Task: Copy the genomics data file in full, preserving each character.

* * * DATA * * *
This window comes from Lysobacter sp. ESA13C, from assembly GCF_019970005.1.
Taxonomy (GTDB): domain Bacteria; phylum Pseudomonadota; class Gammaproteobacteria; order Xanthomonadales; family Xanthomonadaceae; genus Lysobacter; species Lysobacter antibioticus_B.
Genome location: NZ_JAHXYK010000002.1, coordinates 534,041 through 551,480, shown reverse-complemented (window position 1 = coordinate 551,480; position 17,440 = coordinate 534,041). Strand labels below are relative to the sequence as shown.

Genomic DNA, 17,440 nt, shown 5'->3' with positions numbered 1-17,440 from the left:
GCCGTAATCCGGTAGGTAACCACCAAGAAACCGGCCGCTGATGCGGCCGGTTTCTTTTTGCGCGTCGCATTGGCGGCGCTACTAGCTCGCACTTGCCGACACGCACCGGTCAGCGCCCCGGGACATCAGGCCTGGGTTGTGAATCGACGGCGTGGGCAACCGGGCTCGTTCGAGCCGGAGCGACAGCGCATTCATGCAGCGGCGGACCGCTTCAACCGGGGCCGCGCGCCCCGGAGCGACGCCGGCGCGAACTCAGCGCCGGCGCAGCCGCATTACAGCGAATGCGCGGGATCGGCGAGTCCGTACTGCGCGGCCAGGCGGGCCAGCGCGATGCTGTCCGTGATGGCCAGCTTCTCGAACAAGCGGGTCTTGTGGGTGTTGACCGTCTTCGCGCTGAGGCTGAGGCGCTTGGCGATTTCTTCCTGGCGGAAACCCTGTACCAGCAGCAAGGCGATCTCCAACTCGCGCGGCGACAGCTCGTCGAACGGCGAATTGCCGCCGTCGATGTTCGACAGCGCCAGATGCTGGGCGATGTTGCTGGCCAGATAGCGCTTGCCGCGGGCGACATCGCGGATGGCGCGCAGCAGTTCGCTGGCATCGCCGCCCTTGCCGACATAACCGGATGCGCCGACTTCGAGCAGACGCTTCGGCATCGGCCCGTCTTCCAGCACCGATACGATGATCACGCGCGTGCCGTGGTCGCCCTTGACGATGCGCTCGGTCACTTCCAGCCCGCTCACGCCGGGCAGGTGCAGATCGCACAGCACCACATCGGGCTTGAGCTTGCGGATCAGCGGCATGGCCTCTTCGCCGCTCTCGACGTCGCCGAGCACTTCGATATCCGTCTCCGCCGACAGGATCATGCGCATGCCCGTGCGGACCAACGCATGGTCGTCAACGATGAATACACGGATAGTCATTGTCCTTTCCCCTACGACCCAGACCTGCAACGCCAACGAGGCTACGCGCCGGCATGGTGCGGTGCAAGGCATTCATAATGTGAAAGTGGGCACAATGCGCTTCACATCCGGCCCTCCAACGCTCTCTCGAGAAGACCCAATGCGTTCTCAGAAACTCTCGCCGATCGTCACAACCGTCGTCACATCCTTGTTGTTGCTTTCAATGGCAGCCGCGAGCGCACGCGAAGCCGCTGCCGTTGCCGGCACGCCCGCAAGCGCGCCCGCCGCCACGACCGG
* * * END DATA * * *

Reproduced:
This window comes from Lysobacter sp. ESA13C, from assembly GCF_019970005.1.
Taxonomy (GTDB): domain Bacteria; phylum Pseudomonadota; class Gammaproteobacteria; order Xanthomonadales; family Xanthomonadaceae; genus Lysobacter; species Lysobacter antibioticus_B.
Genome location: NZ_JAHXYK010000002.1, coordinates 534,041 through 551,480, shown reverse-complemented (window position 1 = coordinate 551,480; position 17,440 = coordinate 534,041). Strand labels below are relative to the sequence as shown.

Genomic DNA, 17,440 nt, shown 5'->3' with positions numbered 1-17,440 from the left:
GCCGTAATCCGGTAGGTAACCACCAAGAAACCGGCCGCTGATGCGGCCGGTTTCTTTTTGCGCGTCGCATTGGCGGCGCTACTAGCTCGCACTTGCCGACACGCACCGGTCAGCGCCCCGGGACATCAGGCCTGGGTTGTGAATCGACGGCGTGGGCAACCGGGCTCGTTCGAGCCGGAGCGACAGCGCATTCATGCAGCGGCGGACCGCTTCAACCGGGGCCGCGCGCCCCGGAGCGACGCCGGCGCGAACTCAGCGCCGGCGCAGCCGCATTACAGCGAATGCGCGGGATCGGCGAGTCCGTACTGCGCGGCCAGGCGGGCCAGCGCGATGCTGTCCGTGATGGCCAGCTTCTCGAACAAGCGGGTCTTGTGGGTGTTGACCGTCTTCGCGCTGAGGCTGAGGCGCTTGGCGATTTCTTCCTGGCGGAAACCCTGTACCAGCAGCAAGGCGATCTCCAACTCGCGCGGCGACAGCTCGTCGAACGGCGAATTGCCGCCGTCGATGTTCGACAGCGCCAGATGCTGGGCGATGTTGCTGGCCAGATAGCGCTTGCCGCGGGCGACATCGCGGATGGCGCGCAGCAGTTCGCTGGCATCGCCGCCCTTGCCGACATAACCGGATGCGCCGACTTCGAGCAGACGCTTCGGCATCGGCCCGTCTTCCAGCACCGATACGATGATCACGCGCGTGCCGTGGTCGCCCTTGACGATGCGCTCGGTCACTTCCAGCCCGCTCACGCCGGGCAGGTGCAGATCGCACAGCACCACATCGGGCTTGAGCTTGCGGATCAGCGGCATGGCCTCTTCGCCGCTCTCGACGTCGCCGAGCACTTCGATATCCGTCTCCGCCGACAGGATCATGCGCATGCCCGTGCGGACCAACGCATGGTCGTCAACGATGAATACACGGATAGTCATTGTCCTTTCCCCTACGACCCAGACCTGCAACGCCAACGAGGCTACGCGCCGGCATGGTGCGGTGCAAGGCATTCATAATGTGAAAGTGGGCACAATGCGCTTCACATCCGGCCCTCCAACGCTCTCTCGAGAAGACCCAATGCGTTCTCAGAAACTCTCGCCGATCGTCACAACCGTCGTCACATCCTTGTTGTTGCTTTCAATGGCAGCCGCGAGCGCACGCGAAGCCGCTGCCGTTGCCGGCACGCCCGCAAGCGCGCCCGCCGCCACGACCGG